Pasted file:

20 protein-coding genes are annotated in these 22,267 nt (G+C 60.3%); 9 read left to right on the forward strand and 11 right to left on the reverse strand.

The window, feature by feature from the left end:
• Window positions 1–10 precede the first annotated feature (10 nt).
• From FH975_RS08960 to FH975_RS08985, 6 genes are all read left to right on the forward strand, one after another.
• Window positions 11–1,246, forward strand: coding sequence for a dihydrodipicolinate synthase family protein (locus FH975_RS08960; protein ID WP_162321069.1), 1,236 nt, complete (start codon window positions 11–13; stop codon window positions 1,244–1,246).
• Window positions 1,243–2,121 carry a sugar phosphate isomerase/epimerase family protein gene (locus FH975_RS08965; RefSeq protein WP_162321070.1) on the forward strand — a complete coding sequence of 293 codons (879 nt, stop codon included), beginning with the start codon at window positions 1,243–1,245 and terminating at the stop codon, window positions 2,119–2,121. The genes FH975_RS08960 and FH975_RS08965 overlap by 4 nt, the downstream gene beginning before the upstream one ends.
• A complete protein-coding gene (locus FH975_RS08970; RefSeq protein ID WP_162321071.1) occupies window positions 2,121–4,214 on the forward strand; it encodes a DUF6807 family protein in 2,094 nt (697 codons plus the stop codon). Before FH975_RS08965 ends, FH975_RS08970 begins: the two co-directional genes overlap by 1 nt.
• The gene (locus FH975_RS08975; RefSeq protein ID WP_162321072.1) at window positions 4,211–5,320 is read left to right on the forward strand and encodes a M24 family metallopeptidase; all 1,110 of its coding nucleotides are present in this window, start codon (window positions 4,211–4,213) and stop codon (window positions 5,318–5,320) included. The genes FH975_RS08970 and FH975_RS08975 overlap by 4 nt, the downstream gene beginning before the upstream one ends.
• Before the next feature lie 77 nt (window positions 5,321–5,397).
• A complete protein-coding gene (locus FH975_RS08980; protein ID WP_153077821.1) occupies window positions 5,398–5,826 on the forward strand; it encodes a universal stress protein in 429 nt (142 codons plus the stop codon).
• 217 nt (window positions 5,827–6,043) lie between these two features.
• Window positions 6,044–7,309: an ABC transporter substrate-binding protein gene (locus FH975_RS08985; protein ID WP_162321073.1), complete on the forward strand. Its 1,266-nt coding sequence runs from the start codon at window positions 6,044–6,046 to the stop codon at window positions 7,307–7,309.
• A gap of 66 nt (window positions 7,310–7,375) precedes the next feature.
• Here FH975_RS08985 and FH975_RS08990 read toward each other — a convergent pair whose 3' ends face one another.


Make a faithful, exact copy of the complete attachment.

20 protein-coding genes are annotated in these 22,267 nt (G+C 60.3%); 9 read left to right on the forward strand and 11 right to left on the reverse strand.

The window, feature by feature from the left end:
• Window positions 1–10 precede the first annotated feature (10 nt).
• From FH975_RS08960 to FH975_RS08985, 6 genes are all read left to right on the forward strand, one after another.
• Window positions 11–1,246, forward strand: coding sequence for a dihydrodipicolinate synthase family protein (locus FH975_RS08960; protein ID WP_162321069.1), 1,236 nt, complete (start codon window positions 11–13; stop codon window positions 1,244–1,246).
• Window positions 1,243–2,121 carry a sugar phosphate isomerase/epimerase family protein gene (locus FH975_RS08965; RefSeq protein WP_162321070.1) on the forward strand — a complete coding sequence of 293 codons (879 nt, stop codon included), beginning with the start codon at window positions 1,243–1,245 and terminating at the stop codon, window positions 2,119–2,121. The genes FH975_RS08960 and FH975_RS08965 overlap by 4 nt, the downstream gene beginning before the upstream one ends.
• A complete protein-coding gene (locus FH975_RS08970; RefSeq protein ID WP_162321071.1) occupies window positions 2,121–4,214 on the forward strand; it encodes a DUF6807 family protein in 2,094 nt (697 codons plus the stop codon). Before FH975_RS08965 ends, FH975_RS08970 begins: the two co-directional genes overlap by 1 nt.
• The gene (locus FH975_RS08975; RefSeq protein ID WP_162321072.1) at window positions 4,211–5,320 is read left to right on the forward strand and encodes a M24 family metallopeptidase; all 1,110 of its coding nucleotides are present in this window, start codon (window positions 4,211–4,213) and stop codon (window positions 5,318–5,320) included. The genes FH975_RS08970 and FH975_RS08975 overlap by 4 nt, the downstream gene beginning before the upstream one ends.
• Before the next feature lie 77 nt (window positions 5,321–5,397).
• A complete protein-coding gene (locus FH975_RS08980; protein ID WP_153077821.1) occupies window positions 5,398–5,826 on the forward strand; it encodes a universal stress protein in 429 nt (142 codons plus the stop codon).
• 217 nt (window positions 5,827–6,043) lie between these two features.
• Window positions 6,044–7,309: an ABC transporter substrate-binding protein gene (locus FH975_RS08985; protein ID WP_162321073.1), complete on the forward strand. Its 1,266-nt coding sequence runs from the start codon at window positions 6,044–6,046 to the stop codon at window positions 7,307–7,309.
• A gap of 66 nt (window positions 7,310–7,375) precedes the next feature.
• Here FH975_RS08985 and FH975_RS08990 read toward each other — a convergent pair whose 3' ends face one another.